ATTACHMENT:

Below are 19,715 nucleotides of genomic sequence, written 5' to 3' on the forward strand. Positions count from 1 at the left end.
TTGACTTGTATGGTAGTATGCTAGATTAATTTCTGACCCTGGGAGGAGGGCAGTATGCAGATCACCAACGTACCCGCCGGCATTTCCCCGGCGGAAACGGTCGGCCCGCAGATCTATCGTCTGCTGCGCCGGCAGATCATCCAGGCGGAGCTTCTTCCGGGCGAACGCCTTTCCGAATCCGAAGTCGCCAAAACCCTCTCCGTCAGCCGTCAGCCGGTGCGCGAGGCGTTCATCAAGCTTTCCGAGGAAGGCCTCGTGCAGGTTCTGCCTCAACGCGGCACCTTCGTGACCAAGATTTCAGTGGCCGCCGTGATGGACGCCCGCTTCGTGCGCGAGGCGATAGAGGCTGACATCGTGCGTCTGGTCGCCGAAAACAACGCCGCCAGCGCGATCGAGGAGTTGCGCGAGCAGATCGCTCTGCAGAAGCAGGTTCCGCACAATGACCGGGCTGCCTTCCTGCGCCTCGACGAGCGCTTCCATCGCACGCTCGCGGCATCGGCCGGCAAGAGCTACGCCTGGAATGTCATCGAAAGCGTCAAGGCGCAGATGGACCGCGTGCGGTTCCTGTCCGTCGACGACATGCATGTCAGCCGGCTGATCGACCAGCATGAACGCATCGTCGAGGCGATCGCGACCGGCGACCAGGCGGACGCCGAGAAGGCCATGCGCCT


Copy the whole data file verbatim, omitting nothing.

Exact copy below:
Below are 19,715 nucleotides of genomic sequence, written 5' to 3' on the forward strand. Positions count from 1 at the left end.
TTGACTTGTATGGTAGTATGCTAGATTAATTTCTGACCCTGGGAGGAGGGCAGTATGCAGATCACCAACGTACCCGCCGGCATTTCCCCGGCGGAAACGGTCGGCCCGCAGATCTATCGTCTGCTGCGCCGGCAGATCATCCAGGCGGAGCTTCTTCCGGGCGAACGCCTTTCCGAATCCGAAGTCGCCAAAACCCTCTCCGTCAGCCGTCAGCCGGTGCGCGAGGCGTTCATCAAGCTTTCCGAGGAAGGCCTCGTGCAGGTTCTGCCTCAACGCGGCACCTTCGTGACCAAGATTTCAGTGGCCGCCGTGATGGACGCCCGCTTCGTGCGCGAGGCGATAGAGGCTGACATCGTGCGTCTGGTCGCCGAAAACAACGCCGCCAGCGCGATCGAGGAGTTGCGCGAGCAGATCGCTCTGCAGAAGCAGGTTCCGCACAATGACCGGGCTGCCTTCCTGCGCCTCGACGAGCGCTTCCATCGCACGCTCGCGGCATCGGCCGGCAAGAGCTACGCCTGGAATGTCATCGAAAGCGTCAAGGCGCAGATGGACCGCGTGCGGTTCCTGTCCGTCGACGACATGCATGTCAGCCGGCTGATCGACCAGCATGAACGCATCGTCGAGGCGATCGCGACCGGCGACCAGGCGGACGCCGAGAAGGCCATGCGCCT